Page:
I have no idea. That’s a very good question. All I know is that a lot of people wanted Hans Zimmer to do the score. That’s not an unusual thing! But in this particular case, the logical thing would have been to ask Danny Elfman. I may be wrong, but I think that maybe Jim Brooks, the executive producer, took on some directorial role in the movie. Maybe, he and Hans worked together before. Jim has a very strong sense of confidence, like an ability to work closely and express himself with ideas. And he had a very strong sense that Hans would be a good partner for that process. And the fact is that conversations between Jim and Hans were always productive. So I would suspect it has something to do with Jim’s confidence in Hans.

How did you deal with the Simpsons theme?
We used just the one from the original series. It would have been unconceivable to do an entire Simpsons movie without using it. For the opening credits, I took the tune and did a completely different orchestration on it, which was actually really good fun. Then, there’s a rock band, standing on a platform in Springfield lake, so I made like a rock version of the same theme. So we did use it right at the beginning just to establish with the audience : “don’t worry, this is The Simpsons, the Simpsons that you know and love, simply re-orchestrated.” In other parts of the score, we also used it to represent Springfield as a whole. In the movie, when the people are threatened by an ecological disaster, when there is a sense of that we need conceptually a tune to represent the whole community, then occasionally that theme was slipped into the score, representing Springfield in general.

How did you orchestrate it?
It’s not orchestrated a million miles away. I kept the bass, played at double bass and cello in pizzicato because that’s the essence, rhythmically and harmonically, of the theme. Then I deliberately forgot the original arrangement, keeping the tune, that such a recognizable one. I just gave it a slightly big band feel, with some staccato saxes and muted trumpets.

FreeCompteur.comFreeCompteur Live

07 August 2007

Les Simpson Le Film - Interview d'Henry Jackman, part 1/3

C’est la pire catastrophe que Springfield ait connue, et tout est la faute de Homer, de son nouvel animal familier - un cochon - et d’une fuite dans un réservoir rempli de déjections… Une foule folle de rage se dirige droit sur la maison des Simpson. La famille parvient à s’échapper de justesse, mais ses membres se retrouvent rapidement séparés après s’être disputés.
Cette fois, plus que jamais, les citoyens de Springfield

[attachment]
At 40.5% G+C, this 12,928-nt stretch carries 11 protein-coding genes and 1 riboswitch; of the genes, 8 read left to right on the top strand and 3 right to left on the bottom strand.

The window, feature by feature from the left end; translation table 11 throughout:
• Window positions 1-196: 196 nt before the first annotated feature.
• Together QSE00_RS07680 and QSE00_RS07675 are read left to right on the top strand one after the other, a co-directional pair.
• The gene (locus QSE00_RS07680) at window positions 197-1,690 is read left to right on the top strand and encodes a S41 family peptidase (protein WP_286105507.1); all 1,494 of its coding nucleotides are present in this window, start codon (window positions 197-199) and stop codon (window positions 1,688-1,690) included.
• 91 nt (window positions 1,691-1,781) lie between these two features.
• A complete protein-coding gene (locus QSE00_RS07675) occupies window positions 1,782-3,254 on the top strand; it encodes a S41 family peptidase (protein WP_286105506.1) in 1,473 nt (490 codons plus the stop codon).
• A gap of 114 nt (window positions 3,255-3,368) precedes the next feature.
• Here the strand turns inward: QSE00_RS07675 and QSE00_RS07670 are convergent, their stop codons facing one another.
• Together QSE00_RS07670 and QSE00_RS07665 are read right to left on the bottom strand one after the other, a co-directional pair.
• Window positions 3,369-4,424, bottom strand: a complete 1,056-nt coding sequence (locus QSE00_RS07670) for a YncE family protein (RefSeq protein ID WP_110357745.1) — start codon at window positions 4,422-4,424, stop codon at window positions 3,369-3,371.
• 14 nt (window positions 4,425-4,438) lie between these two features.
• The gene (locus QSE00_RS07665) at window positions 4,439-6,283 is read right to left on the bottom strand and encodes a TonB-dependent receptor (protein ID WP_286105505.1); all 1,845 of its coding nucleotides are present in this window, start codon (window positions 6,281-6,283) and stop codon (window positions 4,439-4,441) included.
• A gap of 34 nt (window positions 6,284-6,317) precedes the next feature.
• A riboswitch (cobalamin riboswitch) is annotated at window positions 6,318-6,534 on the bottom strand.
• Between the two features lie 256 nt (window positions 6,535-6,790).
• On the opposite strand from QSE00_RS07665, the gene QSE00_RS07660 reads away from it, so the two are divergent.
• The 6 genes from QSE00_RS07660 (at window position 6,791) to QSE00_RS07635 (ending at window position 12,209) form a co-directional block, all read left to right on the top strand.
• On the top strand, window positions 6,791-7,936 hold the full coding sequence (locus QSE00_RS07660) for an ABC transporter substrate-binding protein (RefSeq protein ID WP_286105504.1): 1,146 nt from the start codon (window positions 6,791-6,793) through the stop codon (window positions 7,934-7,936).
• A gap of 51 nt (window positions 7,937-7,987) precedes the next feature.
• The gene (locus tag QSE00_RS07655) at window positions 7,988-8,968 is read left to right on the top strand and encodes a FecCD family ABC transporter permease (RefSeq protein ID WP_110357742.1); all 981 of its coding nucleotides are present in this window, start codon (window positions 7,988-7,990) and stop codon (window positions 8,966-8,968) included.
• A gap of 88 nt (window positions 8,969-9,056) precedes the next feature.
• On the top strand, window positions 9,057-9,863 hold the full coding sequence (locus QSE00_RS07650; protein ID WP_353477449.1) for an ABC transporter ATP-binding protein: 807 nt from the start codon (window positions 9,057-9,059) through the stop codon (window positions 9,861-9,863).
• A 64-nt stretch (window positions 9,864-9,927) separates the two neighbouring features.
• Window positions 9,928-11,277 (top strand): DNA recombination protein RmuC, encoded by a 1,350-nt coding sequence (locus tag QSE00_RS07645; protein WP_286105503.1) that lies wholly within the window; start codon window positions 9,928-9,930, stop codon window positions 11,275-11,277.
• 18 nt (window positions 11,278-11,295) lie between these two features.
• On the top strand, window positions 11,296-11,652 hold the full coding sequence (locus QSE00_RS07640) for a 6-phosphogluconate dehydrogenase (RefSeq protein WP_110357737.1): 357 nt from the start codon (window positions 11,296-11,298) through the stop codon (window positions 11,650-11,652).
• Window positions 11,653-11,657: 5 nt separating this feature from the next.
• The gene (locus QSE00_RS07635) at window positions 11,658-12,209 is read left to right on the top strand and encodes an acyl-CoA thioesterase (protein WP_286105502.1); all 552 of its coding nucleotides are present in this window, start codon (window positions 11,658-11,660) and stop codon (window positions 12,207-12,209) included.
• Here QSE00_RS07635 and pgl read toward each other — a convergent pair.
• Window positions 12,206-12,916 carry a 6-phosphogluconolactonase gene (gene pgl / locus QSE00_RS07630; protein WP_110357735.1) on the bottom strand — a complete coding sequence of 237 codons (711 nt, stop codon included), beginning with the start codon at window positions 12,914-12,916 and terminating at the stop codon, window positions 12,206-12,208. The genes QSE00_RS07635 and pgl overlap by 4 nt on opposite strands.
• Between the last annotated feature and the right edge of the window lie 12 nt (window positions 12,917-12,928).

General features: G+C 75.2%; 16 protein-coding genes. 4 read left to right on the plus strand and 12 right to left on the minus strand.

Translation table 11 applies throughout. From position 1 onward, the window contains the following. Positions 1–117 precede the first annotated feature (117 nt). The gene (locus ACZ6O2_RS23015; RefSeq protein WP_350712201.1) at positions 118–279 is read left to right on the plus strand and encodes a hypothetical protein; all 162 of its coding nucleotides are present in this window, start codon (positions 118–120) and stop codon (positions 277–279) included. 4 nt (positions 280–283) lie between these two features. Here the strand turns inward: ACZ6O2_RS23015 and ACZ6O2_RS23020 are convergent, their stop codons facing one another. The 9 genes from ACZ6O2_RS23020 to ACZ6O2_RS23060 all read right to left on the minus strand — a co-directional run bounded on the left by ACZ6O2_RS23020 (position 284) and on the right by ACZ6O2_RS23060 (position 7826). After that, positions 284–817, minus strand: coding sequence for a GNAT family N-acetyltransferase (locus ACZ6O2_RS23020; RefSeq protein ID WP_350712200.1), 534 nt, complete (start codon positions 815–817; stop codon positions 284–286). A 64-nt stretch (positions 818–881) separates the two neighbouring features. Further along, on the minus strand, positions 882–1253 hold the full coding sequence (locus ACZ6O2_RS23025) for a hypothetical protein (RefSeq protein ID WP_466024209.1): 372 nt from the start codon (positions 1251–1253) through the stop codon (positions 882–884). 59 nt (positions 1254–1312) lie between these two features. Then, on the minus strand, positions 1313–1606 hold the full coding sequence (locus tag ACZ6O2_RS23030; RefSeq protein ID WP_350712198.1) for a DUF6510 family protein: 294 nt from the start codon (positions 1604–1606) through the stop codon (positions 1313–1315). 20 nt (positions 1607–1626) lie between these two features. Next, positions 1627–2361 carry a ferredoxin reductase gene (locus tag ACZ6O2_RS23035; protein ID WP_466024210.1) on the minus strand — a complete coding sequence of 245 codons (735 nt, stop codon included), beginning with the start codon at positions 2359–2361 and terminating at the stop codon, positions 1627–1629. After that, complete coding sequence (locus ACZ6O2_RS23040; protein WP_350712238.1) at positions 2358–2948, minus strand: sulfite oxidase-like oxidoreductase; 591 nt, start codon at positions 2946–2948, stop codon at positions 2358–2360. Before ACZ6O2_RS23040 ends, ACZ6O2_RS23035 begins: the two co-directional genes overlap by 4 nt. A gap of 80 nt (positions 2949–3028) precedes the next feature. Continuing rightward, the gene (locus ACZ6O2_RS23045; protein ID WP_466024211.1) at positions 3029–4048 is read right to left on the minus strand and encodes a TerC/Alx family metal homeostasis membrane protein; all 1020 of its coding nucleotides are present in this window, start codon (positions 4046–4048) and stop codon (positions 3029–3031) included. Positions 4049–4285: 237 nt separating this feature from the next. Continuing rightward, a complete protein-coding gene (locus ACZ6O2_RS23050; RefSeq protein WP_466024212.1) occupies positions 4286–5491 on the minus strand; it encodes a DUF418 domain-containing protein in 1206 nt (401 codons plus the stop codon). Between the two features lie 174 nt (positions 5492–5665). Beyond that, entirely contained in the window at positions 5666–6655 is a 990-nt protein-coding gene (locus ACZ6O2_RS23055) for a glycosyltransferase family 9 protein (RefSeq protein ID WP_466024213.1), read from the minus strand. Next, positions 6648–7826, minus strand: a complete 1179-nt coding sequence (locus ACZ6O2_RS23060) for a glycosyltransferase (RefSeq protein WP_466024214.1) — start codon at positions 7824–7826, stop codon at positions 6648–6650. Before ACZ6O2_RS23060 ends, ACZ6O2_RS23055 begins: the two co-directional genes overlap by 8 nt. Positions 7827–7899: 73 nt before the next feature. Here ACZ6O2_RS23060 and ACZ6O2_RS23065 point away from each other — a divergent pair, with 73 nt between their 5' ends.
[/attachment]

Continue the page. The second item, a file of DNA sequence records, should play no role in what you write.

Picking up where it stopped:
ont toutes les raisons d’en vouloir aux Simpson. La catastrophe a attiré l’attention du Président des Etats-Unis, Arnold Schwarzenegger, et du chef de l’Agence pour la Protection de l’Environnement, Russ Cargill. Sous prétexte de contenir le désastre, Cargill va révéler sa vraie nature ainsi que ses véritables objectifs, et mettre au point un plan diabolique qui menace l’existence même de la ville...

Alors que le destin de Springfield et du monde entier est en jeu, Homer se lance dans la plus grande aventure qui soit : sauver la planète, mais plus difficile encore, obtenir le pardon de Marge et rassembler à nouveau sa famille !

Après 18 saisons, 400 épisodes et d'innombrables récompenses et prix dans le monde entier (dont 23 Emmy Awards et le titre de «Meilleure série télé du XXe siècle » décerné par le prestigieux « Time Magazine », « Les Simpson » ont franchi le pas du grand écran et sont aujourd'hui les stars de leur tout premier film. Ce qui était essentiel car il fallait bien la taille d'un écran géant pour saisir l'infinie bêtise de ce pauvre Homer !
Mais il a ses fans, et parmi eux le compositeur Henry Jackman. Aux côtés de Hans Zimmer, il a su transmettre sa passion pour cet univers loufoque au compositeur de Pirates des Caraïbes, tout en lui apportant une qualité nouvelle qui sied à ce nouveau format.
Quand un petit chanteur de St Paul débarque dans une famille d'américains moyens...
credit photo: veroniqueroblin.com
Can you tell me about you, your training and your background?
I’m 33 now. I started playing the piano when I was 4 and then I probably had piano lessons about a year after that. When I was 8, I went to a very monasterial English school which is the choir of St. Paul’s cathedral. From the age of 8 to 13, I was singing as a chorister at St. Paul’s cathedral. I mean matins and evening songs and all the holidays, singing Tallis and Palestrina, all the traditional English church music. After that, I got a music scholarship to go to Eton College. There I didn’t sing so much. I played the French horn in the orchestra, and carried on studying the piano and composition. At the age of 18, I completely abandoned all my classical training; I bought a computer and started doing electronic dance music. I pretty much ignored classical music for quite a long time. I went to Oxford university, but the time I got to the third year, I left because I was becoming more interested in actually making records instead of writing essays about 13th century music which is what the course mainly consisted in. It’s very traditional and I got very bored with it and I started making records instead. That would be the quick history of my, actually, institutional education. That was fine, but I preferred being in the real world working with musicians. On top of that, I had my father, who is a composer and an orchestrator, and my uncle, who is a recording engineer. So I had two sets of education at the same time. The interesting point is that, from 21 to 29, you wouldn’t know I had that training because I was very involved in pop music. But it’s not that unusual for classical kids to end up experimenting a bit.